""Through the millennia, the Time Lords of Gallifrey led a life of peace and ordered calm, protected against all threats from lesser civilizations by their great power. But this was to change. Suddenly and terribly, the Time Lords faced the most dangerous crisis in their long history."So begins the only story where the Doctor is without a companion. After seeing the assassination of the president in a precognitive vision, in which he is the assassin, the Doctor lands on Gallifrey and is ordered arrested by Castellan Spandrell. He leaves a note warning them of the assassination, eludes the bumbling Chancellery guards, led by the [fool] Hildred and tries to stop the killing to no avail.The Doctor buys time by invoking Article 17 of the constitution, in which he announces his candidacy for the presidency. He has the Castellan, an open-minded Time Lord who is a "simple seeker of the truth," as an ally. He tells the Doctor: "I believe you are going to be executed for it [the assassination]" His old teacher, the jurist Cardinal Borusa, defends the Doctor's use of Article 17 against Chancellor Goth, who as interim leader, wants the Doctor executed. He says to Goth, "All presidents are faced with difficult decisions. It is by their decisions that they are judged." It's when the shrunken body of the PR announcer's soundman is found in the camera that the Doctor recognizes the Master's trademark method of killing.The latter part of Episode 2 and all of Episode 3 are spent in a dreamland of the Matrix, where the Doctor battles an unknown adversary--the Master's champion. He carries on, saying, "I deny this reality. The reality is a computation matrix." Weird and surreal scenes, such as eyes appearing on a cliff face, a WWI soldier in gas mask, machine guns rattling, and even a Samurai warrior appear.Funny Tom Baker lines: "Extraordinary. The roof's still on. I could have sworn it fell on me." To Hildred: "I confess you're a bigger [fool] than I thought you were." To Spandrell: "Vaporization without representation is against the constitution!"The prelude, spoken by Tom Baker after the opening titles, has another context given the events of 11 September. Other quotes from this story that lend credence to this connection: Borusa: "We live in evil times." and he also says in reaction to Goth's reactive move for a swift trial: "This is a time to reflect, for passions to cool." and "A violent action is causing an opposite and violent reaction." If only these lines were applied...Other elements this story incorporates is the Manchurian Candidate, the JFK assassination, and the investigation of a conspiracy. And then there are term limits. An aging Time Lord remembers a president who served for 900 years, saying: "Now they're chopping and changing every couple of few centuries."This is one of the most important stories in the series' history, as we get a more detailed look at Time Lord society. We learn what the Matrix is, the lifespan of Time Lords, and the three chapter and associated colours of Time Lords. Prydonians may seem devious but as Goth says, "we simply see a little further ahead than most." There are links to past stories, such as the Doctor's trial (The War Games) and acquittal (The Three Doctors).Much of the Doctor's time is spent with Spandrell and Coordinator Engin, who assist him in his quest to exonerate himself. They make a good team. Spandrell is the tough-minded and sarcastic one, while Engin has the personality of a chatty and friendly librarian. The Doctor has the rational and imaginative quality they lack. Both George Pravda (Spandrell) and Eric Chitty (Engin) bring their characters alive, with refreshing personalities.One of the most important stories in the series' history, where we get a bigger view of Time Lord society. Surely Robert Holmes' masterpiece."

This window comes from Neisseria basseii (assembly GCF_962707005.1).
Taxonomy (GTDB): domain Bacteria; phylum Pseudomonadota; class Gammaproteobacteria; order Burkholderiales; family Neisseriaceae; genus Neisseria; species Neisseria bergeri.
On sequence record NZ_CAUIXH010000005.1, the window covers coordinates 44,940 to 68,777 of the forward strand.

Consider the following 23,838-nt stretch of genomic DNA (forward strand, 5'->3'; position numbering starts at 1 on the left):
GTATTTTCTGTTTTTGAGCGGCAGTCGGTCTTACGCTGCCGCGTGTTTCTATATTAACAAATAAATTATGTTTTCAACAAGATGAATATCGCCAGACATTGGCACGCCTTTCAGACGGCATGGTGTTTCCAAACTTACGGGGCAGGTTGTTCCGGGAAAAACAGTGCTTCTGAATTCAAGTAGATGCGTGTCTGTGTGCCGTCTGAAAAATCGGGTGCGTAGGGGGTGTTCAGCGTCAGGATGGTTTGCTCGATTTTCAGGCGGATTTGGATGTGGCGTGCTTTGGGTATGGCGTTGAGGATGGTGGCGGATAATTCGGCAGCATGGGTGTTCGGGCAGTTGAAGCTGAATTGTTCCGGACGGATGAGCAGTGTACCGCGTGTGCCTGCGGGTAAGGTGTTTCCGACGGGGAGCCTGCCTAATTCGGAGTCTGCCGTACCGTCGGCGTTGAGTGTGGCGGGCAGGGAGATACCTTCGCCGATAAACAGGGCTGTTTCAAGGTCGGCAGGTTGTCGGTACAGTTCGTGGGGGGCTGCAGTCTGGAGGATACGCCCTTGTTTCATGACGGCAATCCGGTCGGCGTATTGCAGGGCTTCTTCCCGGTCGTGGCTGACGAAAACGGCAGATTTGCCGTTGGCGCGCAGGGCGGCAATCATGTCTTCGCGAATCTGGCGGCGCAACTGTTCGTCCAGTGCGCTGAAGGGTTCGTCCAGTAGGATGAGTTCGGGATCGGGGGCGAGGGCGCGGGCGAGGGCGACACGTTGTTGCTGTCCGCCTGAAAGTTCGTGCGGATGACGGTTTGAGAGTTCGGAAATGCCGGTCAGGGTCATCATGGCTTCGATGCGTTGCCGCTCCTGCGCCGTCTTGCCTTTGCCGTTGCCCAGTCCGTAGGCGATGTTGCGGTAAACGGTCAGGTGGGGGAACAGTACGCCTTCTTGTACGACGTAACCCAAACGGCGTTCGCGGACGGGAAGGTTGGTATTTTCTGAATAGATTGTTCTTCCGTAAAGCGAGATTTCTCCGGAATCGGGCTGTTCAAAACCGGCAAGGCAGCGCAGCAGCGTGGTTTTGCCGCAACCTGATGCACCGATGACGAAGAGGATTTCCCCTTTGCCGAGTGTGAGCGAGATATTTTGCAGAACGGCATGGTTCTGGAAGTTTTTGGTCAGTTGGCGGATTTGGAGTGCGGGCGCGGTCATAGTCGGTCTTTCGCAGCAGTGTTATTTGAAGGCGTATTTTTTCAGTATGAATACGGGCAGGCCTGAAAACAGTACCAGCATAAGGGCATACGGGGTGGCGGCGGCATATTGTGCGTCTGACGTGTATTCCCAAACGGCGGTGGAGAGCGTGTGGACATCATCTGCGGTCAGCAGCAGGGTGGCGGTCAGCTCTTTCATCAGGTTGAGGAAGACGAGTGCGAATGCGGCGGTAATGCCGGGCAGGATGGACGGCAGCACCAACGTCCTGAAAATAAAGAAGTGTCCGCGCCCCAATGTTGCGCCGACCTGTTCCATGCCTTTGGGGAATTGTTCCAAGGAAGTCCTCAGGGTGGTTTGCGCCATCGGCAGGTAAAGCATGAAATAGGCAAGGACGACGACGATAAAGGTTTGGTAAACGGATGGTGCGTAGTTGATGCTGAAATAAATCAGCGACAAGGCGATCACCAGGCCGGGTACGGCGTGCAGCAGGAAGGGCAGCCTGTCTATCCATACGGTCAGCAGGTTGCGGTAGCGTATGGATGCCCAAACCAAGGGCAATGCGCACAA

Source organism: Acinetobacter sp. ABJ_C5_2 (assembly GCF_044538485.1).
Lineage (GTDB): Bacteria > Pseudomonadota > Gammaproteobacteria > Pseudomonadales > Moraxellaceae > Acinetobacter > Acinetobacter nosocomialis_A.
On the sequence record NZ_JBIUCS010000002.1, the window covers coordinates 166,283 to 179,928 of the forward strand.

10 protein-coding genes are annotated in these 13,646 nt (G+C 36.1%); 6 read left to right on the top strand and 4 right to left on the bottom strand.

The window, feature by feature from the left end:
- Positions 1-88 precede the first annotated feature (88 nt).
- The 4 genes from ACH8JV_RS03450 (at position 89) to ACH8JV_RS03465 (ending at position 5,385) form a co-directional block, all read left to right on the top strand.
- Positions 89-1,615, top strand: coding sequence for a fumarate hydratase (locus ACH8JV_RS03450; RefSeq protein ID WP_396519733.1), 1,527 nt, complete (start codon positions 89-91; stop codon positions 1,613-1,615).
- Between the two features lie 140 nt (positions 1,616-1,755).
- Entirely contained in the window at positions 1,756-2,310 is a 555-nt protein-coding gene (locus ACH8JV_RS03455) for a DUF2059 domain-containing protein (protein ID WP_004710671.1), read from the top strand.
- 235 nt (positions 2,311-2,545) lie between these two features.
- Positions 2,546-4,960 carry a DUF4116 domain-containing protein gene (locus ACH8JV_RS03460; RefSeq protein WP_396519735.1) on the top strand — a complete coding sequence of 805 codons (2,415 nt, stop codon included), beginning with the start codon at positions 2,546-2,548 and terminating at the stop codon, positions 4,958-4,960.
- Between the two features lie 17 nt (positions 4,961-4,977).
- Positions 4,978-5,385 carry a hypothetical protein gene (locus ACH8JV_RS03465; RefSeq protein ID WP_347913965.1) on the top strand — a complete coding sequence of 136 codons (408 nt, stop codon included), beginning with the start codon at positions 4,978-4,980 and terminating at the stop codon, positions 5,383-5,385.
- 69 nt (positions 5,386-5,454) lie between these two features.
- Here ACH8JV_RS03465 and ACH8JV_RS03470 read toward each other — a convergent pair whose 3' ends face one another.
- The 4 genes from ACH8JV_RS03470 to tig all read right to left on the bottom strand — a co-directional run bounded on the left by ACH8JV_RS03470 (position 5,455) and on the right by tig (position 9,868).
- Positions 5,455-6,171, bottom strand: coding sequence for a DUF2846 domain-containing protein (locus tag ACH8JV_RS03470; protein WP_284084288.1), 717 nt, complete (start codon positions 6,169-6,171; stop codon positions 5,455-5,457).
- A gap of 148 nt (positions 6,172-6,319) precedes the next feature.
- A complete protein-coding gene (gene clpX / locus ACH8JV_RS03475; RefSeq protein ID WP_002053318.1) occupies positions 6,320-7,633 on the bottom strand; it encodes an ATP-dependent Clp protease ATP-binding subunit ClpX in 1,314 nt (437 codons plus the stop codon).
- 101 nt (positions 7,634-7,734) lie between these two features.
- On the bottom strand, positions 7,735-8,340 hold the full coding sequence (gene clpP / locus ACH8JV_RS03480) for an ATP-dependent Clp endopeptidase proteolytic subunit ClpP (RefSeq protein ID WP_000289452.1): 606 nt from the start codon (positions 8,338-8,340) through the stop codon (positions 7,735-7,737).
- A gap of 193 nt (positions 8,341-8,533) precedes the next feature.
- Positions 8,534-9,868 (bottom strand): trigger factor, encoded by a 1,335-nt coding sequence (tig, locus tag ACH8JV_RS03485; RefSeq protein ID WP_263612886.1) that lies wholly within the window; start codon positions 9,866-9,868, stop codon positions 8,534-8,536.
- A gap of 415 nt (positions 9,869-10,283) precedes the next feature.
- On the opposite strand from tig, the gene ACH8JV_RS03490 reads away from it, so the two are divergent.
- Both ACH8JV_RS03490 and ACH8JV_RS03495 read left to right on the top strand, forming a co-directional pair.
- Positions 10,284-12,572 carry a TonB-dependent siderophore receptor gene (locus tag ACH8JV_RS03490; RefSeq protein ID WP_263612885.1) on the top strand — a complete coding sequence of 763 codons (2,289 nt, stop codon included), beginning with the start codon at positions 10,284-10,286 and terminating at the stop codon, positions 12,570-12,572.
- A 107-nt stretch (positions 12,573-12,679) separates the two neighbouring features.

Tom Baker's Finest Hour
S. Nyland | Six Feet Of Earth & All That It Contains | 12/02/2001
(5 out of 5 stars)
"Finally. No more sidekicks or distractions. No silly sub plots about stuff not relevant to the central story. No hysterical damsels to rescue, no ridiculous contraptions to rig, and no ubiquetous Alien Menace or Killer Robot or other sort of threat run amok. Finally, an episode that seems to be more concerned about the character of the Doctor than about using him as a storytelling device. Doctor Who follows the Time Lord's summon back to Gallifrey and finds himself caught up in a complex weave of murder and deception unleashed by The Master, a villain so worthy of The Doctor that Baker even concedes "He's absolutely brilliant - he's almost on my level" ... of mathematics. I actually see a lot of little pokes at the Warren Comission and House Select Comittee on Assasination's probes into the JFK enigma in the opening acts. But the "money melon" section of this adventure is where the Doctor enters the so-called Matrix to do battle with the Master's patsy in a kill or be killed deathmatch worthy of a Walter Hill movie. It is simply one of the best sequences from the history of the Who series, and the various acts of the adventure allow Baker to shine forth as an actor capable of several roles -- action hero, crime sleuth, scientific wizard and, above all, a Man who keeps his sense of humor even when being tortured. This is the adventure that also features my alltime favorite line from the whole series -- "Only in mathematics shall we find truth", and don't miss the shrunken body in the camera with the Kung-Fu grip. A must have for any serious Who fanatic and a great introduction to Baker's character: why not start with the best? Very highly recommended."